Liberia A ‘Center for Human Trafficking’?

first_imgThe National Secretariat of Trafficking in Person (TIP) working with the Ministry of Labor has identified the South-eastern region of the country as the area from which most children trafficked to Monrovia and other cities originate.The disclosure was made last Wednesday in Monrovia at a one-day workshop organized for journalists by World Hope International (WHI).Adolphus G. Satiah of the National Secretariat for TIP emphasized that most children his organization has identified in Monrovia as being trafficked come from Grand Gedeh, Maryland, River Gee and Sinoe counties.He said parents of some of the trafficked children give them to either relatives or friends who promise to send them to school, but on the contrary, the children end up being used as domestic servants.“Most people in those South-eastern counties are poor so they sometimes give their children to people living in urban areas, especially in Monrovia, hoping they would be sent to school, but instead, many are made to work without going to the school,” Mr. Satiah said.He said they have found out in Monrovia and Bomi County from investigations that most of the children selling in the streets and burning coal trace their backgrounds from the South-eastern region with a few from Nimba and Lofa Counties.Mr. Satiah also pointed out that Liberia is recorded in a U.S. State Department report as the center for trafficking. He said in Liberia, traffickers from other parts of the world bring trafficked persons and take them to various destinations around the world.He said human trafficking is illegal and is prohibited by law in Liberia, and urged journalists and the public to take keen note and report cases of trafficking to th relevant authorities.For his part, World Hope International Program Manager, Wellington A. Kollie, defined trafficking in persons to be “Modern day slavery,” noting that trafficking is identified by the act, means and purpose.He said the act involves the recruiting process, the means as the pretense under which recruitment is done and the purpose serving as the reasons for taking the recruits to the intended destinations.He clarified that obtaining a person through deception, force or coercion for the purpose of exploitation in all forms constitutes human trafficking.Mr. Kollie said children less than 18 years have been trafficked from one place to the other in the country to work on farms, sell in the streets, beg, burn charcoal and mine minerals in the bush.He also said young girls are also trafficked and prostituted in hotels and bars in Monrovia, and areas where diamond and gold are mined in the country.Earlier, Mr. Kollie said young people (males and females) were trafficked for war and ritual purpose.He said because of the horrific increase in human trafficking in Liberia with the propensity to undermine the economy and human capita, the media needs to be proactive to report cases through proper investigation.In consonance with presentations from the two men, U.S. State Department of 2015 about Liberia states, “Liberia is a source and destination country for men, women, and children subjected to forced labor and sex trafficking. Most trafficking victims originate from and are exploited within the country’s borders, where they are subjected to domestic servitude, forced begging, sex trafficking, or forced labor in street vending, alluvial diamond mines, and on rubber plantations. Traffickers typically operate independently and are commonly family members, who promise poorer relatives a better life for their children. Children sent to work as domestic servants for their wealthier relatives are vulnerable to forced labor or, to a lesser extent, sexual exploitation.Orphaned children remain susceptible to exploitation, including in street selling and prostitution.A small number of Liberian men, women, and children are subjected to human trafficking in other West African countries, including Cote d’Ivoire, Guinea, Sierra Leone, and Nigeria. Victims of transnational trafficking come to Liberia from neighboring West African countries, including Sierra Leone, Guinea, Cote d’Ivoire, and Nigeria, and are subjected to the same types of exploitation as internally trafficked victims. Women from Tunisia and Morocco have been subjected to sex trafficking in Liberia. During the reporting period, Liberian women were subjected to forced labor in Lebanon. Bribery at border stations, capacity issues, and generalized corruption within the judiciary continued to hamper trafficking investigations and prosecutions.”Mrs. Princess Taire, Deputy Program Manager of World Hope International emphasized the need for confidentiality in dealing with victims of trafficking.Mrs. Taire stressed that trafficking victims are maltreated that they become traumatized, and exposing them without their consent causes more harm to them.She said while journalists are to report facts, it is expedient for them to work with trafficking victims like trained social workers, who observe ethical guidelines of confidentiality that prevents victims from exposure.Share this:Click to share on Twitter (Opens in new window)Click to share on Facebook (Opens in new window)last_img read more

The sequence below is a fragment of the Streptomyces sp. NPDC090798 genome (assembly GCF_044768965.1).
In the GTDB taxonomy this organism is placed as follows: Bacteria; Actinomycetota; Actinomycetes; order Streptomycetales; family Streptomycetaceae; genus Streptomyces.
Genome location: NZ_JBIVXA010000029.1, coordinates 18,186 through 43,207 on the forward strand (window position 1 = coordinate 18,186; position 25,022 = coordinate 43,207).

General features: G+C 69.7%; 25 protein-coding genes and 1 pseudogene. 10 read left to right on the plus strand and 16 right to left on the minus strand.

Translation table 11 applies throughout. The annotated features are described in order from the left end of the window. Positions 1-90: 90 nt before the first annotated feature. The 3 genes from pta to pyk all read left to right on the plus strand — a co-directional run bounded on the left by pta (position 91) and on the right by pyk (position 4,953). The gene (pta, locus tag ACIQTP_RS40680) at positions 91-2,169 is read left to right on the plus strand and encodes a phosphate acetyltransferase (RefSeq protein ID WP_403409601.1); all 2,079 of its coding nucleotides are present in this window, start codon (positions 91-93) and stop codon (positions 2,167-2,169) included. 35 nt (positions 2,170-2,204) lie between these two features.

Traffic Stop Leads to Discovery of Over Six Pounds of Heroin

first_imgThe Putnam County Sheriff’s office was requested for assistance with a canine. Upon the unit’s arrival and during the traffic stop, the canine gave an alert to the officers of an indication of an illegal substance. A subsequent search of the vehicle discovered that Gomez was transporting approximately 6.2 pounds of heroin concealed in the vehicle.The estimated street value of the heroin is $225,000 and was being transported from California to Ohio.  Joshua Gomez was transported to the Putnam County Jail. All criminal defendants are to be presumed innocent until, and unless proven guilty beyond a reasonable doubt in a court of law. Tuesday at approximately 10:00 a.m., an Indiana State Police Trooper stopped a gold Chevrolet Equinox on Interstate 70 near the 41 mile marker for a traffic violation of following too close.  The driver was identified as Joshua Gomez, 21, San Diego, CA. During a conversation with Gomez, the trooper observed criminal indicators.He was Arrested and Charged with:Dealing Heroin Level 2 FelonyPossession of Heroin Level 3 Felonylast_img read more